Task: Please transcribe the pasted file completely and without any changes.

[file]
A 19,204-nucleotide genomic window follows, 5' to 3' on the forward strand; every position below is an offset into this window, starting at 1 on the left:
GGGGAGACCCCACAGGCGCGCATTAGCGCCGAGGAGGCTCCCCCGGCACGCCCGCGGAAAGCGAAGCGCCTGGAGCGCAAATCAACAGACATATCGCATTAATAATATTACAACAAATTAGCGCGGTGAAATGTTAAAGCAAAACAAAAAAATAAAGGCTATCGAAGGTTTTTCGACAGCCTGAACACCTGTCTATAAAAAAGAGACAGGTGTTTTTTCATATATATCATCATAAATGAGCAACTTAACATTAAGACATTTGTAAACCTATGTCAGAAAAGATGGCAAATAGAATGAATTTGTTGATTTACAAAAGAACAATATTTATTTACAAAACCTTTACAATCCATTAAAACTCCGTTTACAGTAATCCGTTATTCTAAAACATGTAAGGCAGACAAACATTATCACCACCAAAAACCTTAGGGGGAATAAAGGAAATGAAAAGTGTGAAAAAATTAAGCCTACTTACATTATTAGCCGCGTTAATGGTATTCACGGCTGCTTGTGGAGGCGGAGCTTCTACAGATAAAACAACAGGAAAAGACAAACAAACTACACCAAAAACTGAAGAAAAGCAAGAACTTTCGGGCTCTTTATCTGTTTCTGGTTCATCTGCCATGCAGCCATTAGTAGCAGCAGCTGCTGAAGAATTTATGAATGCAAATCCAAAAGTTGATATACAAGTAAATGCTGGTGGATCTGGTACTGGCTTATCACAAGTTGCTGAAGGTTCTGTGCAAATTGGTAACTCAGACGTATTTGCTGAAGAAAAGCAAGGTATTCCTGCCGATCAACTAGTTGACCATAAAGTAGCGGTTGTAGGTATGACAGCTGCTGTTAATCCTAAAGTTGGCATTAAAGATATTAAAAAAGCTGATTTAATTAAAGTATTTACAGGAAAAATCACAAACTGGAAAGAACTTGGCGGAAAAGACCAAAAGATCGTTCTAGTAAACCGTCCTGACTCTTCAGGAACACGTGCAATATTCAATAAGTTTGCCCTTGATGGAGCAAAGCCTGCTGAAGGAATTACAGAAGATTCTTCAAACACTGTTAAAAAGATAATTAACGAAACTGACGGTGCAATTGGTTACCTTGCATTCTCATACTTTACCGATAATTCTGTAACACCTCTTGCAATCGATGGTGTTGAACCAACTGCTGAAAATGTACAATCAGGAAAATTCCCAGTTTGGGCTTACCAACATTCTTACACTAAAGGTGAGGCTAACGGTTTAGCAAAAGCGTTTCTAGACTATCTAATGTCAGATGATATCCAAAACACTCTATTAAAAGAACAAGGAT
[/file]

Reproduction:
A 19,204-nucleotide genomic window follows, 5' to 3' on the forward strand; every position below is an offset into this window, starting at 1 on the left:
GGGGAGACCCCACAGGCGCGCATTAGCGCCGAGGAGGCTCCCCCGGCACGCCCGCGGAAAGCGAAGCGCCTGGAGCGCAAATCAACAGACATATCGCATTAATAATATTACAACAAATTAGCGCGGTGAAATGTTAAAGCAAAACAAAAAAATAAAGGCTATCGAAGGTTTTTCGACAGCCTGAACACCTGTCTATAAAAAAGAGACAGGTGTTTTTTCATATATATCATCATAAATGAGCAACTTAACATTAAGACATTTGTAAACCTATGTCAGAAAAGATGGCAAATAGAATGAATTTGTTGATTTACAAAAGAACAATATTTATTTACAAAACCTTTACAATCCATTAAAACTCCGTTTACAGTAATCCGTTATTCTAAAACATGTAAGGCAGACAAACATTATCACCACCAAAAACCTTAGGGGGAATAAAGGAAATGAAAAGTGTGAAAAAATTAAGCCTACTTACATTATTAGCCGCGTTAATGGTATTCACGGCTGCTTGTGGAGGCGGAGCTTCTACAGATAAAACAACAGGAAAAGACAAACAAACTACACCAAAAACTGAAGAAAAGCAAGAACTTTCGGGCTCTTTATCTGTTTCTGGTTCATCTGCCATGCAGCCATTAGTAGCAGCAGCTGCTGAAGAATTTATGAATGCAAATCCAAAAGTTGATATACAAGTAAATGCTGGTGGATCTGGTACTGGCTTATCACAAGTTGCTGAAGGTTCTGTGCAAATTGGTAACTCAGACGTATTTGCTGAAGAAAAGCAAGGTATTCCTGCCGATCAACTAGTTGACCATAAAGTAGCGGTTGTAGGTATGACAGCTGCTGTTAATCCTAAAGTTGGCATTAAAGATATTAAAAAAGCTGATTTAATTAAAGTATTTACAGGAAAAATCACAAACTGGAAAGAACTTGGCGGAAAAGACCAAAAGATCGTTCTAGTAAACCGTCCTGACTCTTCAGGAACACGTGCAATATTCAATAAGTTTGCCCTTGATGGAGCAAAGCCTGCTGAAGGAATTACAGAAGATTCTTCAAACACTGTTAAAAAGATAATTAACGAAACTGACGGTGCAATTGGTTACCTTGCATTCTCATACTTTACCGATAATTCTGTAACACCTCTTGCAATCGATGGTGTTGAACCAACTGCTGAAAATGTACAATCAGGAAAATTCCCAGTTTGGGCTTACCAACATTCTTACACTAAAGGTGAGGCTAACGGTTTAGCAAAAGCGTTTCTAGACTATCTAATGTCAGATGATATCCAAAACACTCTATTAAAAGAACAAGGAT